Cardiac Catheter Reuse in An Era of Reform: Cost-Efficiency and Regulatory Policy in the Face of Scientific Uncertainty

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Cardiac Catheter Reuse in An Era of Reform: Cost-Efficiency and Regulatory Policy in the Face of Scientific Uncertainty

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Title: Cardiac Catheter Reuse in An Era of Reform: Cost-Efficiency and Regulatory Policy in the Face of Scientific Uncertainty
Author: Solt, Christine G.
Citation: Cardiac Catheter Reuse in An Era of Reform: Cost-Efficiency and Regulatory Policy in the Face of Scientific Uncertainty (1994 Third Year Paper)
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Abstract: Cardiac catheters have become an essential element of current cardiovascular practice with several hundred thousand used each year in both diagnostic and angioplasty procedures. Uke many other disposable devices they are also increasingly being reused as hospitals attempt to cut costs.' The general progression of device reuse seems to follow rather directly the rise in the expense of medical equipment and procedures. For example, in 1976, only 14% of United States' hospitals reported reusing single-use devices, while in 1982, 90% of hospitals admitted practicing reuse.2 As for the government's regulation of such reuse, 1981 saw the FDA issuing guidelines practically proscribing the reuse of catheters when their average cost was only $10-$25.~ Even as late as 1987, however, only 2.4 full-time FDA employees and $19,000 were dedicated to monitoring the reuse of nondurable devices.4 The General Accounting Office concluded that the FDA knew of less than 1% of medical device problems occurring in hospitals.5 On the heels of the longstanding debate about the reuse of hemodialyzers and the Safe Medical Devices Act of 1990 and 1992 Medical Device Amendments, it appears as if the FDA is more receptive to tightening regulatory control over medical device reuse.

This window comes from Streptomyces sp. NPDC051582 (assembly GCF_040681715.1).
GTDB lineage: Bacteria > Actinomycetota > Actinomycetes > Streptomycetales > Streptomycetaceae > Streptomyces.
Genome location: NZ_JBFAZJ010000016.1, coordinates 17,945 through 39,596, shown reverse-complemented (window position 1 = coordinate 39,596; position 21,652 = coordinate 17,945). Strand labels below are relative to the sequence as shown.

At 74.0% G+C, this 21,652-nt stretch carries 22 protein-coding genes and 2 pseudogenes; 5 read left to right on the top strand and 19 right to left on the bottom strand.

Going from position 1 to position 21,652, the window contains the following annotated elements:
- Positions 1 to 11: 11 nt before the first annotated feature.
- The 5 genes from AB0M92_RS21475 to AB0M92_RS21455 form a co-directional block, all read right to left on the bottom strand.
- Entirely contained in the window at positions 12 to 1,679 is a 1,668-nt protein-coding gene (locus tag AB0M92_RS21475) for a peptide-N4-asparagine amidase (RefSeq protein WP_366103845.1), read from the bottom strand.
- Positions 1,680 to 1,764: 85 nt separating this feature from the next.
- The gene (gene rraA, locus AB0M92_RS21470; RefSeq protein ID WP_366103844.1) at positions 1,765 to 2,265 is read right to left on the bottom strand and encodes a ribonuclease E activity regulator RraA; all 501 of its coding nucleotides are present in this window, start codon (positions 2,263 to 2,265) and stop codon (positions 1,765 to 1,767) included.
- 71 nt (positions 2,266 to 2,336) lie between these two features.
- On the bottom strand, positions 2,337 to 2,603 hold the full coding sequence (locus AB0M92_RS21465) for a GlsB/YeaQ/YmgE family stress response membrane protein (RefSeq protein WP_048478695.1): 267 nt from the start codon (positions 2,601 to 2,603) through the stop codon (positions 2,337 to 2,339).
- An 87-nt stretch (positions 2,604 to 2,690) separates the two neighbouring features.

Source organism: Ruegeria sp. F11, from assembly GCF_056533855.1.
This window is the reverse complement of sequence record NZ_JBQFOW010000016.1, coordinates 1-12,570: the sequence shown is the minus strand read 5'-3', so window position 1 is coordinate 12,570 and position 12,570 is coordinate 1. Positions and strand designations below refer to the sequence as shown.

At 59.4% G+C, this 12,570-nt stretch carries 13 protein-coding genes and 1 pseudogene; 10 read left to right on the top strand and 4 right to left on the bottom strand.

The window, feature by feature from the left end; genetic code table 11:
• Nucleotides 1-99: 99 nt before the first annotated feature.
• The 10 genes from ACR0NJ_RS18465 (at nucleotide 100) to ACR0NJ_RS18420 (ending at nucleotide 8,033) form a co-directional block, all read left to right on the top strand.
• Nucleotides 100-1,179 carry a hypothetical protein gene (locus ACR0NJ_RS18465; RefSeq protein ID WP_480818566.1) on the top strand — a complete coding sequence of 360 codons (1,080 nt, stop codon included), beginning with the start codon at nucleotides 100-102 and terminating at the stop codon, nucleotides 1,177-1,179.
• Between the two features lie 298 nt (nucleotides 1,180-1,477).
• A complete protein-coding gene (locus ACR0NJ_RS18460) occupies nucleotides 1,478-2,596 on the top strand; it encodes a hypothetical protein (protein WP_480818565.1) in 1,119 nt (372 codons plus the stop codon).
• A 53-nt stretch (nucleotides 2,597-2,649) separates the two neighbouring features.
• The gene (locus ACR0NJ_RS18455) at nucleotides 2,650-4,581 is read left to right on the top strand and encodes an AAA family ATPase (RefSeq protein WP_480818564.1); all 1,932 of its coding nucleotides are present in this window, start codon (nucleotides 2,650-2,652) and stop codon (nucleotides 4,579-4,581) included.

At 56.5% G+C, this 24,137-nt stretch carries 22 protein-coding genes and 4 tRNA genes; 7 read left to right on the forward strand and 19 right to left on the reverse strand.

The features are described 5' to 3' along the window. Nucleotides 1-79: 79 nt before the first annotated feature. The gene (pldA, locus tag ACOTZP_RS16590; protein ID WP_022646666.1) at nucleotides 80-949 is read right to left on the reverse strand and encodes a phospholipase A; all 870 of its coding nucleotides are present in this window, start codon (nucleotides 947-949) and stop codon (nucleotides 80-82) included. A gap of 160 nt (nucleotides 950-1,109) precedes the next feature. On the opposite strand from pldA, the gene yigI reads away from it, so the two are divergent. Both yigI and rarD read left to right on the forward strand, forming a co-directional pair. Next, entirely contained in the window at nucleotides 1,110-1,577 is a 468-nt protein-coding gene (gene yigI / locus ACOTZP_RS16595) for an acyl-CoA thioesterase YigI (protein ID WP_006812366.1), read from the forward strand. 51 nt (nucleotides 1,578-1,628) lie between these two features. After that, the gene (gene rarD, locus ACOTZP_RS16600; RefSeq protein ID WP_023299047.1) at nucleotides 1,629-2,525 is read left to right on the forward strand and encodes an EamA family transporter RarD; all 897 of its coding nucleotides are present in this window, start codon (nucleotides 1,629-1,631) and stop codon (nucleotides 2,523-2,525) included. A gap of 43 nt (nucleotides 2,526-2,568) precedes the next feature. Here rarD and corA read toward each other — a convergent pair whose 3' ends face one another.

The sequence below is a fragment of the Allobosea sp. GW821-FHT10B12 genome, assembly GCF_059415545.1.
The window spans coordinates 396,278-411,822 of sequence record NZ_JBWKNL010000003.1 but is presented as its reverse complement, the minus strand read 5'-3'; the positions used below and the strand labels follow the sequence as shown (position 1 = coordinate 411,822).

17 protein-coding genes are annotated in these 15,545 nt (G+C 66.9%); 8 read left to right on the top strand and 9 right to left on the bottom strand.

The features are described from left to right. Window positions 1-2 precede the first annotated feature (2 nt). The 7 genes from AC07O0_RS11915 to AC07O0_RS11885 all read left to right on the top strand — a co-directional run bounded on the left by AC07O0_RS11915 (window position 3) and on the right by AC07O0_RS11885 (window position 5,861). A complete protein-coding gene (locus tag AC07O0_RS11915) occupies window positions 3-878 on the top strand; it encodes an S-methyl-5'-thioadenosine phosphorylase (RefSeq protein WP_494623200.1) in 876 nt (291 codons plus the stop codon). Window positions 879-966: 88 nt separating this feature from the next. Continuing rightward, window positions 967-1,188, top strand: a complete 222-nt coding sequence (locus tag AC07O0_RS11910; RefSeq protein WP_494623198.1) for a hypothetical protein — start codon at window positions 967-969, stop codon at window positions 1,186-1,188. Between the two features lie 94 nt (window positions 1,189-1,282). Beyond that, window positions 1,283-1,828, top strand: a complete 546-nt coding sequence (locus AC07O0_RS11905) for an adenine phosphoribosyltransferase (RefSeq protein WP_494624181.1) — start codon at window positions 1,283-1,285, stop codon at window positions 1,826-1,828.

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Citable link to this page: http://nrs.harvard.edu/urn-3:HUL.InstRepos:8846734

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